How are income taxes calculated in Spain?

Income tax in Spain is calculated based on a progressive tax system, where the tax rate increases as the taxable income increases. This system applies to both residents and non-residents, although the specific rates and allowances may differ. Here’s a general overview of how income taxes are calculated for residents: 

For Residents:

Residents of Spain are taxed on their worldwide income, which includes employment income, income from self-employment, capital gains, and income from property, among others.

  • General Tax Base: This includes most types of income, such as employment income, self-employment income, and pension income.
  • Savings Tax Base: This includes income from savings and investments, such as interest, dividends, and capital gains from the sale of assets.

The tax rates are progressive, with different bands applying to different portions of income. As of my last update, the general tax rates for state taxes range from about 19% to 45%, with additional regional variations that can change the overall rates slightly, as Spain’s autonomous communities have the authority to adjust the state tax rates within their jurisdiction.

For the savings income (capital gains and investment income), the tax rates are also progressive but usually have fewer bands, starting at 19% and going up to 26% for higher amounts of investment income.

Tax Allowances and Deductions:

  • Personal Allowance: Residents receive a basic personal allowance that reduces taxable income, which can be higher for individuals over 65 or 75 years of age.
  • Deductions for Family Situations: Additional allowances may be available for taxpayers with children, dependents with disabilities, or those paying alimony.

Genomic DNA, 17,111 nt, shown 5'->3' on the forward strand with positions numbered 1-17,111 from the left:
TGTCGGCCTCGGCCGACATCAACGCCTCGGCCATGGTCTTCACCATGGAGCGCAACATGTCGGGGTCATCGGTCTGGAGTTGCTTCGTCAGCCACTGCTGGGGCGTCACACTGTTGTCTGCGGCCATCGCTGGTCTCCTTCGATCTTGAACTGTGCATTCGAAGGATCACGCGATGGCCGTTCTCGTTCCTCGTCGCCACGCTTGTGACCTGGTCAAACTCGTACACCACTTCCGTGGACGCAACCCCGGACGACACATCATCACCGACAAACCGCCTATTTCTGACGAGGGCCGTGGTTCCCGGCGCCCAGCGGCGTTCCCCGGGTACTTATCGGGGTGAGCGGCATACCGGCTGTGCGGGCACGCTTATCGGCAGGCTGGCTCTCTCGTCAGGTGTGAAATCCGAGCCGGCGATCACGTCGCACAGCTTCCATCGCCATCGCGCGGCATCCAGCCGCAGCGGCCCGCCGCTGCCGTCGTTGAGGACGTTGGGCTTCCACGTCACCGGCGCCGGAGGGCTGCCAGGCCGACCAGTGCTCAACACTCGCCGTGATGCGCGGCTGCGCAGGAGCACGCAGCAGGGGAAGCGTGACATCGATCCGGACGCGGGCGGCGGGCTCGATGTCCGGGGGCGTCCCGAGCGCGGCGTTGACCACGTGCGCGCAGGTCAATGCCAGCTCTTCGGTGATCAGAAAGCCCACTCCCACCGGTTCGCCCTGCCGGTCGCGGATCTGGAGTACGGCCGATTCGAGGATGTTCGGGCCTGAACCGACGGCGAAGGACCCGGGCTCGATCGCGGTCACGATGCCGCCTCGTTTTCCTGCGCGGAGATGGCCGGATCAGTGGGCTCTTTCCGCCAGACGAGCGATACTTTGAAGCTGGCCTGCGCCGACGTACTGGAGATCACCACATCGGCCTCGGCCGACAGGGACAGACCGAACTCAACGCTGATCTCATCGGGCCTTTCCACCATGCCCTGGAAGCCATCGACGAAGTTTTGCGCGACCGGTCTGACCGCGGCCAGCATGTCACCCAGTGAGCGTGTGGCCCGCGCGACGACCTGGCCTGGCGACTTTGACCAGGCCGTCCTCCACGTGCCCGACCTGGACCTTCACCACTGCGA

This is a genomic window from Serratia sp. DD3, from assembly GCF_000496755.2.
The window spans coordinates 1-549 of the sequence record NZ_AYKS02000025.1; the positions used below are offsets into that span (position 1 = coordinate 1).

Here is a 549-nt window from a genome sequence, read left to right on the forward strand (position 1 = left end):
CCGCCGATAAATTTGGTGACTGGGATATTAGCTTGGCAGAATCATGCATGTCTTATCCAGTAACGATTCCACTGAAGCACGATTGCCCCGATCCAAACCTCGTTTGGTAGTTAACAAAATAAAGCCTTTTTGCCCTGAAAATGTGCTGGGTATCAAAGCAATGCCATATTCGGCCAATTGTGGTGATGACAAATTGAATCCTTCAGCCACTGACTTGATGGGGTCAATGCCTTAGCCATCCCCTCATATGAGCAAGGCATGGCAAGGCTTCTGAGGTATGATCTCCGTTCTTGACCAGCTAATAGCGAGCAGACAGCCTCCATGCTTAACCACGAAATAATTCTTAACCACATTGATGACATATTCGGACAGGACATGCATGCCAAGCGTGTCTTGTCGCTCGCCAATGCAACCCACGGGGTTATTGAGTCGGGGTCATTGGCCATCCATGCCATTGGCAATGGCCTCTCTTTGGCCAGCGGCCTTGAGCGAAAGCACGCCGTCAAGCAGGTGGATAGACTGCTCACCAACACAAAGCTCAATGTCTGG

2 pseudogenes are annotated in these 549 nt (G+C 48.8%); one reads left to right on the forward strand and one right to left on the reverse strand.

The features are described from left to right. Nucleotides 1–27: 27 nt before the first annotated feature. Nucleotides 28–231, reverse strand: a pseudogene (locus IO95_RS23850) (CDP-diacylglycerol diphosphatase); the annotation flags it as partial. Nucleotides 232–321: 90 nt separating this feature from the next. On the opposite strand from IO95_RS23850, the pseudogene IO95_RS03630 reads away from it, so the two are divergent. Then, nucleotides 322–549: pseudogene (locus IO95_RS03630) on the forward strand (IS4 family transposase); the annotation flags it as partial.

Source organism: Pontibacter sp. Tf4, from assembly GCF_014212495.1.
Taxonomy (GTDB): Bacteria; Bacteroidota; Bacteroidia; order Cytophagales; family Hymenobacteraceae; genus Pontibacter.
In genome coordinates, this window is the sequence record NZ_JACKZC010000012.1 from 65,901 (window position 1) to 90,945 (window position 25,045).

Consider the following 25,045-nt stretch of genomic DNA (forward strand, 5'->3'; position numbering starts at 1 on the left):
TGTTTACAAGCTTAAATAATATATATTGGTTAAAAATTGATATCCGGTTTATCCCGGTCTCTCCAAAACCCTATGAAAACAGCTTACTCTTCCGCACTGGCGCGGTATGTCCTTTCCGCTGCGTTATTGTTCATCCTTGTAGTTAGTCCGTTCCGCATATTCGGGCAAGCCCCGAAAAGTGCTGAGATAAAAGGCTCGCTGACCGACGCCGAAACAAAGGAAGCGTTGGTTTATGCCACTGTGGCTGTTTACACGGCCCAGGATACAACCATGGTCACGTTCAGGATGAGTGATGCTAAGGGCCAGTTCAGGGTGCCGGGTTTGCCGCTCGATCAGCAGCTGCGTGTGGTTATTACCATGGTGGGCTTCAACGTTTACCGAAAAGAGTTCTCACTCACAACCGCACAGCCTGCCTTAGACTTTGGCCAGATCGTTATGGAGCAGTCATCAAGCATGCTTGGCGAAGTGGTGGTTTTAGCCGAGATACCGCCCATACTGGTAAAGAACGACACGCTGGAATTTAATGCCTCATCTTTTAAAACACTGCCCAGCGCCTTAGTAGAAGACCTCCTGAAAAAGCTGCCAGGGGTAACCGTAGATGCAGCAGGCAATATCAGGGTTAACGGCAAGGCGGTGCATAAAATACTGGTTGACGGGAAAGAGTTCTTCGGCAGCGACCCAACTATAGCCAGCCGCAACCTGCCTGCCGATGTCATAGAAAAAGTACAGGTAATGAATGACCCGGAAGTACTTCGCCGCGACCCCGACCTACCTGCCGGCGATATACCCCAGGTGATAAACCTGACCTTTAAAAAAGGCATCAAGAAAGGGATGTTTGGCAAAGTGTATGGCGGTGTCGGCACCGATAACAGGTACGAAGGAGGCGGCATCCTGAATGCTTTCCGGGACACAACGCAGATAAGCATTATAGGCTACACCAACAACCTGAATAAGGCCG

• Other Deductions: Taxpayers can also deduct certain expenses, such as contributions to pension plans, home purchase interest (under specific conditions and subject to change), and educational expenses, among others.

Dual Tax Rates:

  • Spain uses a dual income tax system, where general income and savings income are taxed at different rates. Each type of income is aggregated within its category, and then each category is taxed according to its own scale.


  • Non-residents are taxed only on their Spanish-source income. The non-resident tax rate is generally flat, with a standard rate of 24% for employment income, though this rate can vary for EU/EEA residents, who might be taxed at a lower rate on certain types of income.

Filing Tax Returns:

  • Residents and non-residents with tax obligations must file an annual income tax return. The tax year in Spain is the calendar year, with tax returns generally due by the end of June for the previous year's income.

It's important to note that tax laws and rates can change, and there may be specific rules and conditions that apply to individual situations. Therefore, consulting a tax professional or the Spanish Tax Agency (Agencia Tributaria) for personalized advice and the latest information is advisable.

Was this article helpful?

That’s Great!

Thank you for your feedback

Sorry! We couldn't be helpful

Thank you for your feedback

Let us know how can we improve this article!

Select at least one of the reasons
CAPTCHA verification is required.

Feedback sent

We appreciate your effort and will try to fix the article